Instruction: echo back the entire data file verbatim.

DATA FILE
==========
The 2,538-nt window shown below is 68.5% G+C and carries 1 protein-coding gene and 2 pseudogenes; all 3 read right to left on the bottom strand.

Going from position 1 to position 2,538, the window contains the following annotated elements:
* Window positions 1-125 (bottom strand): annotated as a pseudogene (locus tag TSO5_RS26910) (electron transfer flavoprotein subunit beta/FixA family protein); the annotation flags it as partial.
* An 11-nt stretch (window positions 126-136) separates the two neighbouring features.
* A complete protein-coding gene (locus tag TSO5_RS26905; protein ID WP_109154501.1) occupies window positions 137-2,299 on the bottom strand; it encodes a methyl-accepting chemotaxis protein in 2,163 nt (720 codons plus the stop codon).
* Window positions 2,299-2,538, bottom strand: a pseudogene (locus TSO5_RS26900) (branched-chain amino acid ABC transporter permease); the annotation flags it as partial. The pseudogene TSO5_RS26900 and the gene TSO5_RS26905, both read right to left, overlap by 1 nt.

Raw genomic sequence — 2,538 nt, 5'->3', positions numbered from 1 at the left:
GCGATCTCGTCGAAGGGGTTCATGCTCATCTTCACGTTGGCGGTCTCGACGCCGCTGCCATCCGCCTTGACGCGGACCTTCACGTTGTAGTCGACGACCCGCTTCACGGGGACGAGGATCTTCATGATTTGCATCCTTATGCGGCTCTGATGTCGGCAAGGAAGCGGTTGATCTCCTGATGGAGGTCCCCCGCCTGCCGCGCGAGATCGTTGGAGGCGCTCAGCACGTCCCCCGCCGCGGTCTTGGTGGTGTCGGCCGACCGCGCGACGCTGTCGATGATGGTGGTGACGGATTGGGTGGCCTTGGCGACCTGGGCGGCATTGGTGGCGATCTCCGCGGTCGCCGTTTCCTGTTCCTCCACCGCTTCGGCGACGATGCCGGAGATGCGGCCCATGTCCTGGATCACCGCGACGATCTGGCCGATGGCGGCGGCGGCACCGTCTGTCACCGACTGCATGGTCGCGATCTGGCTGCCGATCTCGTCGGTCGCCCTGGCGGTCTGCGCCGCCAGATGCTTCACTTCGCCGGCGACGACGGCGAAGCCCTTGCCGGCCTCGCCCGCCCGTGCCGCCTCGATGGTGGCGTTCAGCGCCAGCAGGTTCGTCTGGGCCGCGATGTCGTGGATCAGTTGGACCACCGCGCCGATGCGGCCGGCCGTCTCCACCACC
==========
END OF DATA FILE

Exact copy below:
The 2,538-nt window shown below is 68.5% G+C and carries 1 protein-coding gene and 2 pseudogenes; all 3 read right to left on the bottom strand.

Going from position 1 to position 2,538, the window contains the following annotated elements:
* Window positions 1-125 (bottom strand): annotated as a pseudogene (locus tag TSO5_RS26910) (electron transfer flavoprotein subunit beta/FixA family protein); the annotation flags it as partial.
* An 11-nt stretch (window positions 126-136) separates the two neighbouring features.
* A complete protein-coding gene (locus tag TSO5_RS26905; protein ID WP_109154501.1) occupies window positions 137-2,299 on the bottom strand; it encodes a methyl-accepting chemotaxis protein in 2,163 nt (720 codons plus the stop codon).
* Window positions 2,299-2,538, bottom strand: a pseudogene (locus TSO5_RS26900) (branched-chain amino acid ABC transporter permease); the annotation flags it as partial. The pseudogene TSO5_RS26900 and the gene TSO5_RS26905, both read right to left, overlap by 1 nt.

Raw genomic sequence — 2,538 nt, 5'->3', positions numbered from 1 at the left:
GCGATCTCGTCGAAGGGGTTCATGCTCATCTTCACGTTGGCGGTCTCGACGCCGCTGCCATCCGCCTTGACGCGGACCTTCACGTTGTAGTCGACGACCCGCTTCACGGGGACGAGGATCTTCATGATTTGCATCCTTATGCGGCTCTGATGTCGGCAAGGAAGCGGTTGATCTCCTGATGGAGGTCCCCCGCCTGCCGCGCGAGATCGTTGGAGGCGCTCAGCACGTCCCCCGCCGCGGTCTTGGTGGTGTCGGCCGACCGCGCGACGCTGTCGATGATGGTGGTGACGGATTGGGTGGCCTTGGCGACCTGGGCGGCATTGGTGGCGATCTCCGCGGTCGCCGTTTCCTGTTCCTCCACCGCTTCGGCGACGATGCCGGAGATGCGGCCCATGTCCTGGATCACCGCGACGATCTGGCCGATGGCGGCGGCGGCACCGTCTGTCACCGACTGCATGGTCGCGATCTGGCTGCCGATCTCGTCGGTCGCCCTGGCGGTCTGCGCCGCCAGATGCTTCACTTCGCCGGCGACGACGGCGAAGCCCTTGCCGGCCTCGCCCGCCCGTGCCGCCTCGATGGTGGCGTTCAGCGCCAGCAGGTTCGTCTGGGCCGCGATGTCGTGGATCAGTTGGACCACCGCGCCGATGCGGCCGGCCGTCTCCACCACC